Social anxiety disorder

Social anxiety disorder is characterized by an excessive fear of how one is perceived by others. This fear often leads to avoiding social situations, or even all social contact, which severely limits daily life and functionality for sufferers. 


APPOTEK can help with social anxiety disorder.


For people suffering from Social Anxiety Disorder, symptoms can vary in severity. For some, the anxiety is associated only with one or a few social situations. For others, most social contexts arouse fear and anxiety. Here are some examples of common situations that may be perceived as unpleasant:


  • going to the party
  • talking in a group or in front of others
  • phone calls
  • being the center of attention
  • eating or drinking with others.


Sufferers commonly have negative and self-critical thoughts. They judge themselves much more than others and focus overly (and negatively) on how others perceive them in social situations.  Concerns can emerge before a social situation occurs, as well as afterwards – when they obsess over what they have done or said in the social situation.


The most common feelings associated with social anxiety are fear and worry. Many people also experience disappointment and regret for not being able to live the life they want to. It is also common to feel failure and shame in self-critical thoughts.


Social anxiety disorder can also cause physical symptoms such as:


  • tremor
  • palpitation
  • nausea
  • redness
  • sweating


Anxiety can make people avoid social situations, thereby increasing loneliness.


Common social anxiety behaviors can be divided into two main groups – avoidance and safety behaviors:


  • Avoidance means that situations, places, people or activities that cause anxiety are avoided.
  • Safety behaviors mean that tricks are employed to make social situations more bearable and to mitigate anxiety. The sufferer will consciously try to reduce or hide their anxiety, avoid triggers and hide their diffidence. For example, preparing carefully what to say or looking away to avoid eye contact.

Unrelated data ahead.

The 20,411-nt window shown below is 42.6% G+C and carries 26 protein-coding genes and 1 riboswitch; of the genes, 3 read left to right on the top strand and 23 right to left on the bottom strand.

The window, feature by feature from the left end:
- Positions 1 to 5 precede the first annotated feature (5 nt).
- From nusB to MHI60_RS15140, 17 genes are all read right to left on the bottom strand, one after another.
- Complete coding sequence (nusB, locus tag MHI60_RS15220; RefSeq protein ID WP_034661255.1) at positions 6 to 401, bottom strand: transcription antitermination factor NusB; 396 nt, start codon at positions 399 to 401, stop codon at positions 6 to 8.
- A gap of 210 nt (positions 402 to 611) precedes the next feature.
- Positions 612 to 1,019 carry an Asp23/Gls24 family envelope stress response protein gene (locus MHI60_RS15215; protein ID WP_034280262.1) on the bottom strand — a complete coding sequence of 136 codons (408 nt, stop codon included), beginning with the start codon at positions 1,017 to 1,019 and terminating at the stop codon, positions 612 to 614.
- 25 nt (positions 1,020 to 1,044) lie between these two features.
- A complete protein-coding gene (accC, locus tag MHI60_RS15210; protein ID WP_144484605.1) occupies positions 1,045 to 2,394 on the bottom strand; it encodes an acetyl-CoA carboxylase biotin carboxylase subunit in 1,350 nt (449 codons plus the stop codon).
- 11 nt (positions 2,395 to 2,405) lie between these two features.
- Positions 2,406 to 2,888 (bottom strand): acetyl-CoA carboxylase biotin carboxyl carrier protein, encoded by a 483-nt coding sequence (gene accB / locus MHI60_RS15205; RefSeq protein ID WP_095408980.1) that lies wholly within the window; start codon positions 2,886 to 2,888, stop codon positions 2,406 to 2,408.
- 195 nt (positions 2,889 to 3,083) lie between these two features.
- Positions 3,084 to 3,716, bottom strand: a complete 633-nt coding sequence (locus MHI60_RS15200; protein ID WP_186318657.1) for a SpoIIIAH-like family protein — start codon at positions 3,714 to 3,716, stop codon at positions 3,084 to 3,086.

Social anxiety disorder in children and young people


Social anxiety disorder often arises early. Anxiety can manifest in children from the age of seven, but usually occurs in teens around the age of 14-16.


Social anxiety disorder causes a fear of meeting new people and diffidence in social situations. Signs of social anxiety disorder in children are: regular absences from school, repeated headaches or stomach aches and having only few friends. Children with social anxiety disorder often stay away from group activities, such as gymnastics or group work, and do not like to be examined or scrutinized by others, for example during presentations.


You can help your child by putting reasonable demands on social situations as well as preparing them in advance for new situations.


Causes of Social anxiety disorder can be both inherited and environmental. It is common for those suffering from social anxiety to have generalized anxiety syndrome, GAD, and depression.

Prevention and protection

Contact a psychologist to get the right treatment for you. Exposure and focus shift are among methods shown to have good results in treating social anxiety disorder.


You can also try to:


  • avoid caffeine
  • do sport (physical activity helps with anxiety)
  • make sure you get enough sleep
  • stop smoking
  • train to let the anxiety exist
  • avoid stress.


Social anxiety is treated with various forms of cognitive-behavioral therapy, CBT. In some cases, psychological treatment may be combined with antidepressants. The treatment aims to reduce anxiety in social situations, as well help to find other strategies than avoiding people, to manage the anxiety.

When to consult a doctor

If anxiety affects your everyday life or if your child has anxiety problems, you should contact your doctor or psychologist.

How APPOTEK can help

  • Consulting
  • Psychological treatment
  • Individual assessment of doctors and prescriptions if necessary

Valeria Chernikova, Neurologist, M.D.